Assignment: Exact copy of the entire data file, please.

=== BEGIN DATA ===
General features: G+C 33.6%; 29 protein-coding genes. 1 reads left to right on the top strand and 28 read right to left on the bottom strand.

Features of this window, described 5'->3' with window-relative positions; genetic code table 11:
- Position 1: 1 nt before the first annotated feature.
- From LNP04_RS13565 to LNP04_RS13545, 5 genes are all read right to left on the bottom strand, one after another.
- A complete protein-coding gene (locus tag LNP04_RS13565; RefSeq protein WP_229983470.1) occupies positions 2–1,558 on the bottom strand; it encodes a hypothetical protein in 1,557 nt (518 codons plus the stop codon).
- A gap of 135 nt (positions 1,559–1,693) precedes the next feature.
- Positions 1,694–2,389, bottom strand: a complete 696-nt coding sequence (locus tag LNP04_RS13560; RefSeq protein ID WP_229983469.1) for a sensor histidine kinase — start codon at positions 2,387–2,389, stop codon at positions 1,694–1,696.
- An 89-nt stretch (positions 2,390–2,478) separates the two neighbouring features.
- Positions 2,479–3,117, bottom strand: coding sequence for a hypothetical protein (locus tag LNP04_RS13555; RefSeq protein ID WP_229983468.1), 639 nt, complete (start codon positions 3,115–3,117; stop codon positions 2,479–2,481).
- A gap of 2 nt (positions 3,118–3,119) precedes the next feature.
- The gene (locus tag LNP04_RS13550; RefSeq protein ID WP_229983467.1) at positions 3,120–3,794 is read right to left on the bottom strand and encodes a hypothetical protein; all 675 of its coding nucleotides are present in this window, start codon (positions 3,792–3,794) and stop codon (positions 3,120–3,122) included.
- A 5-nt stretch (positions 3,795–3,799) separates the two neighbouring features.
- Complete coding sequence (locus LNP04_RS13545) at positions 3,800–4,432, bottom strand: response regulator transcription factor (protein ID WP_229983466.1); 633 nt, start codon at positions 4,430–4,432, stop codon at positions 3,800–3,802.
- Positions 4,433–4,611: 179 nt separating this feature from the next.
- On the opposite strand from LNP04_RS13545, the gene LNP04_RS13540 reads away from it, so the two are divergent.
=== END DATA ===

General features: G+C 33.6%; 29 protein-coding genes. 1 reads left to right on the top strand and 28 read right to left on the bottom strand.

Features of this window, described 5'->3' with window-relative positions; genetic code table 11:
- Position 1: 1 nt before the first annotated feature.
- From LNP04_RS13565 to LNP04_RS13545, 5 genes are all read right to left on the bottom strand, one after another.
- A complete protein-coding gene (locus tag LNP04_RS13565; RefSeq protein WP_229983470.1) occupies positions 2–1,558 on the bottom strand; it encodes a hypothetical protein in 1,557 nt (518 codons plus the stop codon).
- A gap of 135 nt (positions 1,559–1,693) precedes the next feature.
- Positions 1,694–2,389, bottom strand: a complete 696-nt coding sequence (locus tag LNP04_RS13560; RefSeq protein ID WP_229983469.1) for a sensor histidine kinase — start codon at positions 2,387–2,389, stop codon at positions 1,694–1,696.
- An 89-nt stretch (positions 2,390–2,478) separates the two neighbouring features.
- Positions 2,479–3,117, bottom strand: coding sequence for a hypothetical protein (locus tag LNP04_RS13555; RefSeq protein ID WP_229983468.1), 639 nt, complete (start codon positions 3,115–3,117; stop codon positions 2,479–2,481).
- A gap of 2 nt (positions 3,118–3,119) precedes the next feature.
- The gene (locus tag LNP04_RS13550; RefSeq protein ID WP_229983467.1) at positions 3,120–3,794 is read right to left on the bottom strand and encodes a hypothetical protein; all 675 of its coding nucleotides are present in this window, start codon (positions 3,792–3,794) and stop codon (positions 3,120–3,122) included.
- A 5-nt stretch (positions 3,795–3,799) separates the two neighbouring features.
- Complete coding sequence (locus LNP04_RS13545) at positions 3,800–4,432, bottom strand: response regulator transcription factor (protein ID WP_229983466.1); 633 nt, start codon at positions 4,430–4,432, stop codon at positions 3,800–3,802.
- Positions 4,433–4,611: 179 nt separating this feature from the next.
- On the opposite strand from LNP04_RS13545, the gene LNP04_RS13540 reads away from it, so the two are divergent.